While both Dennis and Coyne made good points, I decided to ask trans activist and biologist Julia Sereno for her take. It turns out that, like with most science, it’s complicated.

Click here to read the rest.

Bi Any Means Podcast #107: Laci Green, Toxic Leftists, and Egotistical Podcasters (Random Thoughts)

Due to the lack of a guest this week, I just turned on the recorder and talked about a few things on my mind for about 22 minutes. Hopefully it’s not too boring.

Listen to “Bi Any Means Podcast #107: Laci Green, Toxic Leftists, and Egotistical Podcasters (Random Thoughts)” on Spreaker.



The Biskeptical Podcast #26: From Russia with Love

On today’s episode, we talk about Trump’s alleged ties with Russia, and whether or not it’s enough to get his ass impeached. We also discuss the Manchester bombing, a Mississippi representative who wants to lynch people, and why that shitty social construct penis hoax article doesn’t prove the entire gender studies field is bullshit. To top it all off, the Social Justice Galaxy Warriors take a trip to Wootopia and discover it’s not all it’s cracked up to be.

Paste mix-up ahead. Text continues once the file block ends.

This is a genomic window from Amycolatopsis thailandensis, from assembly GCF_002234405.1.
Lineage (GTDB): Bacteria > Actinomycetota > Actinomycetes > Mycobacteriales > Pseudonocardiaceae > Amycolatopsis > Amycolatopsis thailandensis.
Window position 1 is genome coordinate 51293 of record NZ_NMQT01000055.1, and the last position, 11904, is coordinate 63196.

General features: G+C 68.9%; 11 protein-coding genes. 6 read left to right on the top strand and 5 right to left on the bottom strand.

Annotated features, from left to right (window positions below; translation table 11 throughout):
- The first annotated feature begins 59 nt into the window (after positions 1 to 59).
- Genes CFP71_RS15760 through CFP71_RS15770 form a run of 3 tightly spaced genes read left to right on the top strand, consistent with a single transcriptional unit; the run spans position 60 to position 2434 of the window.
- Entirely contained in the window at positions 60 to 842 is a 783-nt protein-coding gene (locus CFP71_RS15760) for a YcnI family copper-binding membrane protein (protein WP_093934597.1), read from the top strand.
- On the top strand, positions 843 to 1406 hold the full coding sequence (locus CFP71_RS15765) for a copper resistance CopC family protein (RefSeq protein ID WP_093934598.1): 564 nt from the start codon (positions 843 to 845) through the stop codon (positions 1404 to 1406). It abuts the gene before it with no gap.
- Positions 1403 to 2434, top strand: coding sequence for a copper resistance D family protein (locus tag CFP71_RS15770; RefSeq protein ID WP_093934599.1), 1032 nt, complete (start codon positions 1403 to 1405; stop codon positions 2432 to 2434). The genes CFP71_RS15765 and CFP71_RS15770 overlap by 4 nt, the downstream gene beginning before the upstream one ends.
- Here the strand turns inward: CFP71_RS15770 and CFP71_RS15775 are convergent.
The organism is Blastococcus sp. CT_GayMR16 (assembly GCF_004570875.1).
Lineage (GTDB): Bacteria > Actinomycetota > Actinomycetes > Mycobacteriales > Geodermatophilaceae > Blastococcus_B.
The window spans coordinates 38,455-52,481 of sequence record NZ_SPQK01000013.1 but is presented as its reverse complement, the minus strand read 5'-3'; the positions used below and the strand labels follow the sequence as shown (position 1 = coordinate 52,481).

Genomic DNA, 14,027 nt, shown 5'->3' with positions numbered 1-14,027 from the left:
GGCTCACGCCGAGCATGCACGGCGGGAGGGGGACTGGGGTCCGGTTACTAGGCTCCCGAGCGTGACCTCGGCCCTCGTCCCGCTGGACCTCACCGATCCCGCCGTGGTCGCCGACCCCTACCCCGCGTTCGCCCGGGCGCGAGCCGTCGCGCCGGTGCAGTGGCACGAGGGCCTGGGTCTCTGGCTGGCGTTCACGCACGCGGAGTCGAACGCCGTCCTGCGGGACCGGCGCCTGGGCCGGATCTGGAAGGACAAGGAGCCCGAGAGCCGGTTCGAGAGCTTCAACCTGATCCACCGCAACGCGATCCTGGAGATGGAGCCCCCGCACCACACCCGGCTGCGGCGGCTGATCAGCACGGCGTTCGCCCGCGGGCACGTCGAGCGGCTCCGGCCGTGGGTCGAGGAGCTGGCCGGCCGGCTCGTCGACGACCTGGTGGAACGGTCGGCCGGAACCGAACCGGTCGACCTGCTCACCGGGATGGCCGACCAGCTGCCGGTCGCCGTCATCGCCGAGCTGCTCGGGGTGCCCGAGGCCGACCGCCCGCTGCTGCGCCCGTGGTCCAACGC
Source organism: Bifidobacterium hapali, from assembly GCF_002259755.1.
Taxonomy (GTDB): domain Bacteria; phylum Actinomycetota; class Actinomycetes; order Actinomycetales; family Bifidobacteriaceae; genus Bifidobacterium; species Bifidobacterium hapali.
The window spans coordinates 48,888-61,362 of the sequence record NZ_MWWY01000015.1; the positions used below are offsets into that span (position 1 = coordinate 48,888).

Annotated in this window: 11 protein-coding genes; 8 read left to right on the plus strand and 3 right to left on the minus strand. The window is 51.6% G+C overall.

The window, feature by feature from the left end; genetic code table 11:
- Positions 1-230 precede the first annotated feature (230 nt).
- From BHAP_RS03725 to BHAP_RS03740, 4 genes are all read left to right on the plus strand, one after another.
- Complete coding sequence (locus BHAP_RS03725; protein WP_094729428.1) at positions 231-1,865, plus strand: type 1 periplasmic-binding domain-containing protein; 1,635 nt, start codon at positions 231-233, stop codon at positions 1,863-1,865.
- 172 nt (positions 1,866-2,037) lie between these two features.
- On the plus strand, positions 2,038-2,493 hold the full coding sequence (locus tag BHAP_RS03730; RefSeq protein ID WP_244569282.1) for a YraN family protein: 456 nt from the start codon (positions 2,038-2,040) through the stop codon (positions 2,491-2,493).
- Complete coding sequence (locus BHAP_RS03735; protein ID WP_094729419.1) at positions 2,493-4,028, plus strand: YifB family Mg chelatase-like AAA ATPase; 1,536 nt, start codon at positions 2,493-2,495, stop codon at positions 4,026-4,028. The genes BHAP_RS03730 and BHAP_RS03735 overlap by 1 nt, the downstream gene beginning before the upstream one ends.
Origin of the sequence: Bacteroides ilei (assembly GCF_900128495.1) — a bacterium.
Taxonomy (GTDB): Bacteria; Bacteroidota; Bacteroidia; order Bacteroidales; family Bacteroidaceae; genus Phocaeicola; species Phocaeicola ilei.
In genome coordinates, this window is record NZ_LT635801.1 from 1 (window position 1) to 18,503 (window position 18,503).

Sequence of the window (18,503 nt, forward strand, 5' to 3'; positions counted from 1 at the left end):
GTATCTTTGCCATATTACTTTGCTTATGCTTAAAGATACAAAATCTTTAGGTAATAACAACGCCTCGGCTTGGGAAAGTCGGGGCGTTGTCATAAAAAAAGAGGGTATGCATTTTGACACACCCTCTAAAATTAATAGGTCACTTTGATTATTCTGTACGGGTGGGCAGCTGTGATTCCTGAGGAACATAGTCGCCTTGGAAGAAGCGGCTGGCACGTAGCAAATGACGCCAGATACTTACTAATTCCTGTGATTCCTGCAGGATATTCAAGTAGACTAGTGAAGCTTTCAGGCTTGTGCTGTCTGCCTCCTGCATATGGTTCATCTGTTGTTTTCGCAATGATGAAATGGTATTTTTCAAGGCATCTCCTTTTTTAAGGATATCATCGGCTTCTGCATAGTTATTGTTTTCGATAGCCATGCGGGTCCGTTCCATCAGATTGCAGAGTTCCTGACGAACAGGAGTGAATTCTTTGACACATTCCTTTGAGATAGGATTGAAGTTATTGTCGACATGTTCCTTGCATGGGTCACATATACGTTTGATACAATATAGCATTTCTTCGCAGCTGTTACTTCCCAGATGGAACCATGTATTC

Listen to “The Biskeptical Podcast #26: From Russia with Love” on Spreaker.


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The Biskeptical Podcast #23: Debunking Transgender Myths

CN: Transphobia, Sexual Assault

Today’s show comes from our friend Ingrid who suggested we talk about myths surrounding being transgender and transitioning, which is exactly what we do on this episode. We get into the science behind gender identity, deconstruct what sociologists actually mean by “gender is a social construct” (spoiler alert: it’s complicated), and, yes, explain why there’s no comparison between Rachel Dolezal and being trans.

Listen to “The Biskeptical Podcast #23: Debunking Transgender Myths” on Spreaker.


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Is Gender a Social Construct? Kinda